Ofcom would probably accept this basic logic about the unattractiveness of both monopolistic and uber-competitive markets, and yet it jars with the idea there is no linkage between reducing the number of players (up to a point) and boosting service quality or investment.
One mistake the regulator makes is to look at overall investment rather than the investment that goes into each separate network, says John Strand, the CEO of Danish advisory firm Strand Consult. "Country-level investment is not relevant to the user experience – it is rather the average investment per operator, which many studies find to be higher for more concentrated markets," he says.
In short, if overall annual investment drops from $2.5 billion to $2 billion after a merger between two operators in a four-player market, each network would spend an extra $42 million on rollout or improvements.
Strand also cites various third-party studies that reached the opposite conclusion from Ofcom's. In 2018, Christos Genakos, a professor at Cambridge University, examined data from 33 OECD countries for 2002 to 2014 and found the correlation between market concentration and investment per firm was pronounced in later years.
A separate study published in 2019 by Nicolas Wellman, another academic, gathered 500 million data points from 14 EU countries to show that reducing the number of operators had a positive effect on network quality. Serafino Abate, a former director of competition economics for the GSM Association, says download speeds increased in Austria across all networks following the merger between Orange and H3G in 2012.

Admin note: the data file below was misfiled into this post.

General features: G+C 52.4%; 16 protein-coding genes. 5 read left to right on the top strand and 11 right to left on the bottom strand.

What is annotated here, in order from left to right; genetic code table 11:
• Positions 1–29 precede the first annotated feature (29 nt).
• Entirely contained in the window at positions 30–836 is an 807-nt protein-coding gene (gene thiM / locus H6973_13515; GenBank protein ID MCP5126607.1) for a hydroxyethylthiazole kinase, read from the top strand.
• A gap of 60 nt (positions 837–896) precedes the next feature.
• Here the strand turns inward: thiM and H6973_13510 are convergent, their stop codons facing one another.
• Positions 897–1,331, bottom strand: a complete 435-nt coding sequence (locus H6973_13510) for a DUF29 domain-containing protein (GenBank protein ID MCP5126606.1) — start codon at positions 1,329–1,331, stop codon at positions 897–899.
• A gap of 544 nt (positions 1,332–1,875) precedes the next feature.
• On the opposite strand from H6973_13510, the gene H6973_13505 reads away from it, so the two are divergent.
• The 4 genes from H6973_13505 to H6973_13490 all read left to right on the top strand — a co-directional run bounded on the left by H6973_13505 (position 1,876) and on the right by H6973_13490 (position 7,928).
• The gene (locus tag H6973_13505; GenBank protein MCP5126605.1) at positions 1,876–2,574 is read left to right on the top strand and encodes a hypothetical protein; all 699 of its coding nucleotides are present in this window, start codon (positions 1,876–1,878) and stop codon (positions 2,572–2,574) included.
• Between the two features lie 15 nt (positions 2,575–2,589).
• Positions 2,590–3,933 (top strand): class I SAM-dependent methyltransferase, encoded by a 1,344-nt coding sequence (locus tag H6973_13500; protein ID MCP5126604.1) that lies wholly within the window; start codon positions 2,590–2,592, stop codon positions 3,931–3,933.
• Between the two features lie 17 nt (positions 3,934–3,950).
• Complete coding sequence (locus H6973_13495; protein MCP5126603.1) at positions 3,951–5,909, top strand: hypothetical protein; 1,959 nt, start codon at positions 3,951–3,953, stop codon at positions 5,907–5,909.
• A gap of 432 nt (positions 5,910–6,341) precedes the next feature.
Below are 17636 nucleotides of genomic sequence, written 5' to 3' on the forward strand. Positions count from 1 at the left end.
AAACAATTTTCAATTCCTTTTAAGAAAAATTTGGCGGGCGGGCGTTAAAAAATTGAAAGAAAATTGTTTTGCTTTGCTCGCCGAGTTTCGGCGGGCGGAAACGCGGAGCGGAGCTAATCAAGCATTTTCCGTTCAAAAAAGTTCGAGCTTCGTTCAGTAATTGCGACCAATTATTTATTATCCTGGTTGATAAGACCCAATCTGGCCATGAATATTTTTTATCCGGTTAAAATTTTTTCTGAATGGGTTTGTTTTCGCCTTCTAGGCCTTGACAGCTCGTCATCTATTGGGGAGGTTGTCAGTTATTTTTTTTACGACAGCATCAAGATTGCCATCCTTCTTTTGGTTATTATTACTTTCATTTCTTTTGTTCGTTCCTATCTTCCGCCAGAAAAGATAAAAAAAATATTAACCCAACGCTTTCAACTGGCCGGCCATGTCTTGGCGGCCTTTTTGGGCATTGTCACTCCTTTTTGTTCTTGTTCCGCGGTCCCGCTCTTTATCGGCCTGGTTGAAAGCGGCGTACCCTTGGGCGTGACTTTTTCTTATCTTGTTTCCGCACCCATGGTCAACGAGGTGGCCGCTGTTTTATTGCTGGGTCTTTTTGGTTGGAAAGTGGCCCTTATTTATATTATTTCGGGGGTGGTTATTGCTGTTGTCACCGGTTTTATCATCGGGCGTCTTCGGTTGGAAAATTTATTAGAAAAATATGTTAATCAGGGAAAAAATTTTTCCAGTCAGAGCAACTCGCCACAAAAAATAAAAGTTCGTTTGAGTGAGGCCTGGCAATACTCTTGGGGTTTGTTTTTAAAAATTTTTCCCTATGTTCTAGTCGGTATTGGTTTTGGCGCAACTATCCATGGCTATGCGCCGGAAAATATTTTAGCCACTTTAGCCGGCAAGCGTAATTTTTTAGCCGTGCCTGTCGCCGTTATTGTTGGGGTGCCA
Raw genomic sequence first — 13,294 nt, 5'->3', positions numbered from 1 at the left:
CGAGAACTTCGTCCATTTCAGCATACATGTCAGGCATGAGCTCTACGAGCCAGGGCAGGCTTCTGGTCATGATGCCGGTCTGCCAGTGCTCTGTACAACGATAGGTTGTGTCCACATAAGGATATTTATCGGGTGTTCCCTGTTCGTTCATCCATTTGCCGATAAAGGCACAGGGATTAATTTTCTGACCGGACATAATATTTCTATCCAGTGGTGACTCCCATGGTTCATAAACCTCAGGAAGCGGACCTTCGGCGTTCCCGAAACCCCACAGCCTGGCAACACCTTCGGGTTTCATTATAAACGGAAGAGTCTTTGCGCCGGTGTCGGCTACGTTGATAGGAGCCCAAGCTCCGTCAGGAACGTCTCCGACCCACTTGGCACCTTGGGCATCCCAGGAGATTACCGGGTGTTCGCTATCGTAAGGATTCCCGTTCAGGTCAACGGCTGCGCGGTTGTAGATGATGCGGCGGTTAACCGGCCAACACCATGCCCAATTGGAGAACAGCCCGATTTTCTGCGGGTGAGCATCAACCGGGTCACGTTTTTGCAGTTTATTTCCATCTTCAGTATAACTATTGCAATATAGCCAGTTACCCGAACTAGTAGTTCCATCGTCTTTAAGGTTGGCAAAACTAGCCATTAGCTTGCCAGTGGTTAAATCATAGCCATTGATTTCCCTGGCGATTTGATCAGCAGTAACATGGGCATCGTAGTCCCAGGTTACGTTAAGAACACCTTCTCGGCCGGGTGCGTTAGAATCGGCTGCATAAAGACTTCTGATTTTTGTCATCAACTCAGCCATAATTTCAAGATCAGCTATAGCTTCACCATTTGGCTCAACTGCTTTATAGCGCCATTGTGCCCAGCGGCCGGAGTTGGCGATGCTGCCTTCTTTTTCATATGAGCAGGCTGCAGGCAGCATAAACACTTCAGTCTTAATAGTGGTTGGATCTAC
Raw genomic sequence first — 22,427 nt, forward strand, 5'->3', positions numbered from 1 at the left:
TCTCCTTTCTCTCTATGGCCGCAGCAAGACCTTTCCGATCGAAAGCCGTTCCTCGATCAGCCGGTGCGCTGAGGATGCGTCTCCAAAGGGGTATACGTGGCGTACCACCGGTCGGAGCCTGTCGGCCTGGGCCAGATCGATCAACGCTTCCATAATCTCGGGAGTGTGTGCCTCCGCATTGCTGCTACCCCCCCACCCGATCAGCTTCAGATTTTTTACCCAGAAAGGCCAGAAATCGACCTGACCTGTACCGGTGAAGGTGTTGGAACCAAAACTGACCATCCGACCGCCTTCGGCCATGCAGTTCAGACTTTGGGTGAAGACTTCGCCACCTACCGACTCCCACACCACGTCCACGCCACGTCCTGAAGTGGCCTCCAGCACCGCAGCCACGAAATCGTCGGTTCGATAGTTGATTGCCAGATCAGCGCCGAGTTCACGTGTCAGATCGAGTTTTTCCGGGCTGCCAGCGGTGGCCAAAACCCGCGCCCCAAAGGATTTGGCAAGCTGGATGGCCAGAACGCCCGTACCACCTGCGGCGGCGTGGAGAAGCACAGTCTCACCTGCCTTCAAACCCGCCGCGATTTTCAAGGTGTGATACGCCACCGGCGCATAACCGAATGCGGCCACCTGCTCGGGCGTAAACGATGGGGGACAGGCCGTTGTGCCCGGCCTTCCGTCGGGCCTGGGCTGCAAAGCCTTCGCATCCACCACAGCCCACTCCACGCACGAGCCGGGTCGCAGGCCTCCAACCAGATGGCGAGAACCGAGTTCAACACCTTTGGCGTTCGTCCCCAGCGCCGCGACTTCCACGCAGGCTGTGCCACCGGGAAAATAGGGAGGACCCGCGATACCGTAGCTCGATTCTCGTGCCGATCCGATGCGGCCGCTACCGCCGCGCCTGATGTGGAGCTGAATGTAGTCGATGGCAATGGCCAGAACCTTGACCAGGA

Experience has also tended to show that the weakest company in a four-player market has had "a too-small revenue base to be able to compete on investments," says Bengt Nordström, the managing director of strategy and consulting for Accenture. "The drive for consolidation is lack of growth in a market which requires 15% of sales in investments annually. Then the wish and push for fewer players is a very natural consequence."
Whatever Ofcom eventually decides, Read is hopeful that opposition to merger activity is crumbling in Europe as well. His company has just rejected an €11 billion ($12.6 billion) bid made by Iliad for its Italian unit but is evidently looking for a deal of some kind. "Vodafone continues to pragmatically pursue several value-accretive in-market consolidation opportunities to deliver sustainable structures in its major European markets, including Italy," it said in its statement.
"We can view this as the opening whistle on what is clearly to become a lively and potentially unconventional bidding season for Vodafone's European assets in the UK, Italy, Portugal and Spain," says Emma Mohr-McClune, an analyst at GlobalData. Competition authorities will need to play along.
- Orange plotting Spanish merger with Másmovíl – reports
- Iliad buying Vodafone Italy would need a few miracles
- The problem is not Vodafone – it's telecom
- Vodafone CEO likes H1, but moans about low returns
- Wind Tre: The merger that went rotten
— Iain Morris, International Editor, Light Reading